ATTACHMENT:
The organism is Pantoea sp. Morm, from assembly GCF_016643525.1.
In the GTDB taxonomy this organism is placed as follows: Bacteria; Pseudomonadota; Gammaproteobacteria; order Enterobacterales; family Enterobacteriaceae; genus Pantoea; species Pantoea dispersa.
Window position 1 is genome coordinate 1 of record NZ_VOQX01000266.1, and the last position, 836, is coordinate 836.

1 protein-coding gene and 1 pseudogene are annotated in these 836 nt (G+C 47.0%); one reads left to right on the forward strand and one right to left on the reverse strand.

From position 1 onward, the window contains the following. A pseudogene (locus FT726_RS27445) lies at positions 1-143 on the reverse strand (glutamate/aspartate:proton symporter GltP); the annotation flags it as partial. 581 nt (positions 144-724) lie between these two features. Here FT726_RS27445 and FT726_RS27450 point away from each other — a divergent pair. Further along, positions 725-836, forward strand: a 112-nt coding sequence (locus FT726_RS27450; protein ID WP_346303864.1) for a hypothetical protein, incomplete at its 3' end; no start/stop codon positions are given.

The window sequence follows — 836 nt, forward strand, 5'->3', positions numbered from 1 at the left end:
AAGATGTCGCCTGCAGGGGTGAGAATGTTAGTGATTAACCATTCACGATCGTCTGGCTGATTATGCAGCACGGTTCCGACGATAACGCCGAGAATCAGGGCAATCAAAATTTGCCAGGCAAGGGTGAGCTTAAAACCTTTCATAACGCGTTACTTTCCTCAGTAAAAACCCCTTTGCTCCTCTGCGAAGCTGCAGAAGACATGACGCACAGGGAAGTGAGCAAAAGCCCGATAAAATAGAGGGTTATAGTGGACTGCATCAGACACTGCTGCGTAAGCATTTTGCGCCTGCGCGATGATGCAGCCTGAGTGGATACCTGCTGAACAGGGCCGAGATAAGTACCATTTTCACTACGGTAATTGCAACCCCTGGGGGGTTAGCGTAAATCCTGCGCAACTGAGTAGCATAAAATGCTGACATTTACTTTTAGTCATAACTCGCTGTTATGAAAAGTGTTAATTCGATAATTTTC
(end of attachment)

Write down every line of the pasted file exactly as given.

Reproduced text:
The organism is Pantoea sp. Morm, from assembly GCF_016643525.1.
In the GTDB taxonomy this organism is placed as follows: Bacteria; Pseudomonadota; Gammaproteobacteria; order Enterobacterales; family Enterobacteriaceae; genus Pantoea; species Pantoea dispersa.
Window position 1 is genome coordinate 1 of record NZ_VOQX01000266.1, and the last position, 836, is coordinate 836.

1 protein-coding gene and 1 pseudogene are annotated in these 836 nt (G+C 47.0%); one reads left to right on the forward strand and one right to left on the reverse strand.

From position 1 onward, the window contains the following. A pseudogene (locus FT726_RS27445) lies at positions 1-143 on the reverse strand (glutamate/aspartate:proton symporter GltP); the annotation flags it as partial. 581 nt (positions 144-724) lie between these two features. Here FT726_RS27445 and FT726_RS27450 point away from each other — a divergent pair. Further along, positions 725-836, forward strand: a 112-nt coding sequence (locus FT726_RS27450; protein ID WP_346303864.1) for a hypothetical protein, incomplete at its 3' end; no start/stop codon positions are given.

The window sequence follows — 836 nt, forward strand, 5'->3', positions numbered from 1 at the left end:
AAGATGTCGCCTGCAGGGGTGAGAATGTTAGTGATTAACCATTCACGATCGTCTGGCTGATTATGCAGCACGGTTCCGACGATAACGCCGAGAATCAGGGCAATCAAAATTTGCCAGGCAAGGGTGAGCTTAAAACCTTTCATAACGCGTTACTTTCCTCAGTAAAAACCCCTTTGCTCCTCTGCGAAGCTGCAGAAGACATGACGCACAGGGAAGTGAGCAAAAGCCCGATAAAATAGAGGGTTATAGTGGACTGCATCAGACACTGCTGCGTAAGCATTTTGCGCCTGCGCGATGATGCAGCCTGAGTGGATACCTGCTGAACAGGGCCGAGATAAGTACCATTTTCACTACGGTAATTGCAACCCCTGGGGGGTTAGCGTAAATCCTGCGCAACTGAGTAGCATAAAATGCTGACATTTACTTTTAGTCATAACTCGCTGTTATGAAAAGTGTTAATTCGATAATTTTC